Precedent Transaction Analysis

What is 'Precedent Transaction Analysis'

Precedent transaction analysis is a valuation method in which the price paid for similar companies in the past is considered an indicator of a company’s value. Precedent transaction analysis creates an estimate of what a share of stock would be worth in the case of an acquisition.

Also known as "M&A comps."

BREAKING DOWN 'Precedent Transaction Analysis'

Precedent transaction analysis relies on publicly available information to create a reasonable estimate of multiples or premiums that others have paid for a publicly traded company. The analysis looks at the type of investors that have purchased similar companies under similar circumstances in the past, and examines whether the companies making the acquisitions are likely to make another acquisition soon.

One of the most important components of precedent transaction analysis is identifying the transactions that are the most relevant. First, companies should be chosen based on having similar financial characteristics and for being in the same industry. Second, the size of the transactions should be similar in size to the transaction that is being considered for the target company. Third, the type of transaction and the characteristics of the buyer should be similar. Transactions that occurred more recently are considered more valuable in terms of usefulness for analysis.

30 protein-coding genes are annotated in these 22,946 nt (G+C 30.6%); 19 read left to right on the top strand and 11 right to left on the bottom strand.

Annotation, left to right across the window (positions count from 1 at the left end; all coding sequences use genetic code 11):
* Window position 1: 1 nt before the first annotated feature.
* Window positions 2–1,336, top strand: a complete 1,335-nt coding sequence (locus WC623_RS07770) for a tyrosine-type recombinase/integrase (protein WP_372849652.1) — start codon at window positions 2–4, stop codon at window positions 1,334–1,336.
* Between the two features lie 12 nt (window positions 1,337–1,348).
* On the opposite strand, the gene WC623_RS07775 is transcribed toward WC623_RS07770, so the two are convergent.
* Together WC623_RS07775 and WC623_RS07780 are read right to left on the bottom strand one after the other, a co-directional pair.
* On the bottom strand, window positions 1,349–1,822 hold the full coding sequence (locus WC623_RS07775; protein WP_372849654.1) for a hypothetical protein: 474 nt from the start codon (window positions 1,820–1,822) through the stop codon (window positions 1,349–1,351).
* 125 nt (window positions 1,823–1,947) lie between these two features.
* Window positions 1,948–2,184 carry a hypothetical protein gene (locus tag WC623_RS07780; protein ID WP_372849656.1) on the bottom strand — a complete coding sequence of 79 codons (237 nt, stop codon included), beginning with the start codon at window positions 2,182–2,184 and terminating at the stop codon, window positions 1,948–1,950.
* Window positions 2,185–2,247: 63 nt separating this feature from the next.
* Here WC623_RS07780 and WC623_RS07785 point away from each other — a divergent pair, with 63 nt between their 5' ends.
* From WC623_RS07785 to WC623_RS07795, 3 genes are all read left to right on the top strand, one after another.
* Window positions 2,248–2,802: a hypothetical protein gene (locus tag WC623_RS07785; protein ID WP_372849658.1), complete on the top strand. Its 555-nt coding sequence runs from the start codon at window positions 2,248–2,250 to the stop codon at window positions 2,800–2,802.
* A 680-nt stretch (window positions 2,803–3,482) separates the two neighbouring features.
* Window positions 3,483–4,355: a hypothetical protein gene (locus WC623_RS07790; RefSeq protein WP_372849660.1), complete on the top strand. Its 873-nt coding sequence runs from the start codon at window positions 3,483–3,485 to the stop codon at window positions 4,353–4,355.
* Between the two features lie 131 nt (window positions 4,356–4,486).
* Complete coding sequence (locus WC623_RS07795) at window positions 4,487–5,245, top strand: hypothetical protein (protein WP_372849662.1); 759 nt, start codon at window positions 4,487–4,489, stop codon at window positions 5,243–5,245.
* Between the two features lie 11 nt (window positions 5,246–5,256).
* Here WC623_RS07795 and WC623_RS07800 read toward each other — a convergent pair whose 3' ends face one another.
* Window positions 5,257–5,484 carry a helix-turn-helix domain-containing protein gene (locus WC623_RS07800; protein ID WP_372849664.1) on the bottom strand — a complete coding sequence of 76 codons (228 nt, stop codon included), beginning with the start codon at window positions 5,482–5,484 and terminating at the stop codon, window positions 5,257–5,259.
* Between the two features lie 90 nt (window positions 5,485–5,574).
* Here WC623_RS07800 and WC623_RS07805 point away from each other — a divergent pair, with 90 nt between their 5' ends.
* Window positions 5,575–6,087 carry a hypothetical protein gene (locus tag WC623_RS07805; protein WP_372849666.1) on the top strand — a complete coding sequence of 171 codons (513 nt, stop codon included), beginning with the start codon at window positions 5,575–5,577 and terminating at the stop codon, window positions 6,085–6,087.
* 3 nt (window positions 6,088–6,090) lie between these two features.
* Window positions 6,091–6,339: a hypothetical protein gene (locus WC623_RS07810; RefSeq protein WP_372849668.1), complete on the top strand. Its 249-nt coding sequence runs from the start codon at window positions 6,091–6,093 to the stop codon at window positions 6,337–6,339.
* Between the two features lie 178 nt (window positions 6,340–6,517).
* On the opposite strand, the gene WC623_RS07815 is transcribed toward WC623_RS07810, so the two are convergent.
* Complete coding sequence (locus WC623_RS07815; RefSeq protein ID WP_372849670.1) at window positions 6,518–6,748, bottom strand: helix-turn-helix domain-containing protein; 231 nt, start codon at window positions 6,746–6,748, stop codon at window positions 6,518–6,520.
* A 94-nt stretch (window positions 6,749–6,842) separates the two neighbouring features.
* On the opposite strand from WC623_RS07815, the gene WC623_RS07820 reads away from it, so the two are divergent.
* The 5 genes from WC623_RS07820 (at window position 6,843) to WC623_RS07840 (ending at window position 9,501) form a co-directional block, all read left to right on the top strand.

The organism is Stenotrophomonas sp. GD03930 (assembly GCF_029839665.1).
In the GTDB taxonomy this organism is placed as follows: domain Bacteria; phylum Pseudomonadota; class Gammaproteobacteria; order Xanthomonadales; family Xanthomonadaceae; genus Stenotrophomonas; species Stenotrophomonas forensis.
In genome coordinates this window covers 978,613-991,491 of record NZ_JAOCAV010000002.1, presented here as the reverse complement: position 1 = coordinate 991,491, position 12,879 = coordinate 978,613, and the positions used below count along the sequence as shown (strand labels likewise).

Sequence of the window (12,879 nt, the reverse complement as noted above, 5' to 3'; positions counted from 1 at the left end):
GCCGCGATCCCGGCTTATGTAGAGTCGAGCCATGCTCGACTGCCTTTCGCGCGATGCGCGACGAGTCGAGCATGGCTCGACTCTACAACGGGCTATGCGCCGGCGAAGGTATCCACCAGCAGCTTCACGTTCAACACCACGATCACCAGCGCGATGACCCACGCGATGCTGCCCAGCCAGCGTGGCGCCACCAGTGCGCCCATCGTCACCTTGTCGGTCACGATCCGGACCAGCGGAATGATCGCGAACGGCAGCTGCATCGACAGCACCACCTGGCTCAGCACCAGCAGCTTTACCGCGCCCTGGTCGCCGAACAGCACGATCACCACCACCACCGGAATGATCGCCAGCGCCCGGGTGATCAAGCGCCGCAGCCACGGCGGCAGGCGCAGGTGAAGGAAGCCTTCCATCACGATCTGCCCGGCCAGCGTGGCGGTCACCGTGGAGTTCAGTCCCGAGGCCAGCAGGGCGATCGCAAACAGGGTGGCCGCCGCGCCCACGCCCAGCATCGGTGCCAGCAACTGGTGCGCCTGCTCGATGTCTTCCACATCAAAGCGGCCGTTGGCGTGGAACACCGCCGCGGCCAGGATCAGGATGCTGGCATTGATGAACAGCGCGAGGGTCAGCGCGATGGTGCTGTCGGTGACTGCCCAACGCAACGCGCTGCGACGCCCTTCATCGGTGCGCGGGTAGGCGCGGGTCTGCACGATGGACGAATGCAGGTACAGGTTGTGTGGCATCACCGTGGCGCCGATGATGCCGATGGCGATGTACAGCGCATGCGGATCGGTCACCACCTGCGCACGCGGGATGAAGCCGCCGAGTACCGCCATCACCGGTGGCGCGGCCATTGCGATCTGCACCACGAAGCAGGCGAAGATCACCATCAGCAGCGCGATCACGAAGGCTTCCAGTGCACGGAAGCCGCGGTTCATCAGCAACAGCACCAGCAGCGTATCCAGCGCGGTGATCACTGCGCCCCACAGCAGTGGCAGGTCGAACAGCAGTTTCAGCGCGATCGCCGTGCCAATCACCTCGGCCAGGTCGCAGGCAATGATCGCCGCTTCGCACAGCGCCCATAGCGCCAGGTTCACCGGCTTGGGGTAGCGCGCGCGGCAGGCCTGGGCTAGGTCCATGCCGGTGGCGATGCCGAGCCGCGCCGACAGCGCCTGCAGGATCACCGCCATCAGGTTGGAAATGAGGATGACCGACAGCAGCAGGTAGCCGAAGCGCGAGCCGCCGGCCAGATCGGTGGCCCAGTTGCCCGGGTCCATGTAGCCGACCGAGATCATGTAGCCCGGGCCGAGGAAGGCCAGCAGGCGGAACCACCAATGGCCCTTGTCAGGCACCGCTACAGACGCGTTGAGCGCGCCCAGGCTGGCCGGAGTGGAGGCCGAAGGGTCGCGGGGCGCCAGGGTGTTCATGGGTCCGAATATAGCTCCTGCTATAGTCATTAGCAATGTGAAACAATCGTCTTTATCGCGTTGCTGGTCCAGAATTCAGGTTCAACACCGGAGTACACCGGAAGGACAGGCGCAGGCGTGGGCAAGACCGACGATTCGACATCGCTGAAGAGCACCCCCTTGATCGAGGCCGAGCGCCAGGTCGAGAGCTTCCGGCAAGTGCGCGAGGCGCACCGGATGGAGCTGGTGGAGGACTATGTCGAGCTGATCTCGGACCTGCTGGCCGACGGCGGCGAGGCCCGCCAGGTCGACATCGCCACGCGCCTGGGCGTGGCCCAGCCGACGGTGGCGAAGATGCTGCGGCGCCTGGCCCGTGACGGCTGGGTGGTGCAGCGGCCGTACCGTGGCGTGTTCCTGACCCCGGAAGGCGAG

Data sources for precedent transaction analysis include the Securities Data Corporation, which is a repository of mergers and acquisitions data. Trade publications, research reports, and the annual filings are also good sources of data.

Limitations of Precedent Transaction Analysis

While this type of analysis benefits from using publicly available information, the amount and quality of the information relating to transactions can sometimes be limited. This can make drawing conclusions difficult. This difficulty can be compounded when trying to account for differences in the market conditions during previous transactions compared to the current market. For example, the number of competitors may have changed or the previous market could have been in a different part of the business cycle.

While every transaction is different, and thus makes direct comparisons difficult, precedent transaction analysis does help provide a general assessment of the market’s demand for a particular asset and an approximate valuation of the asset.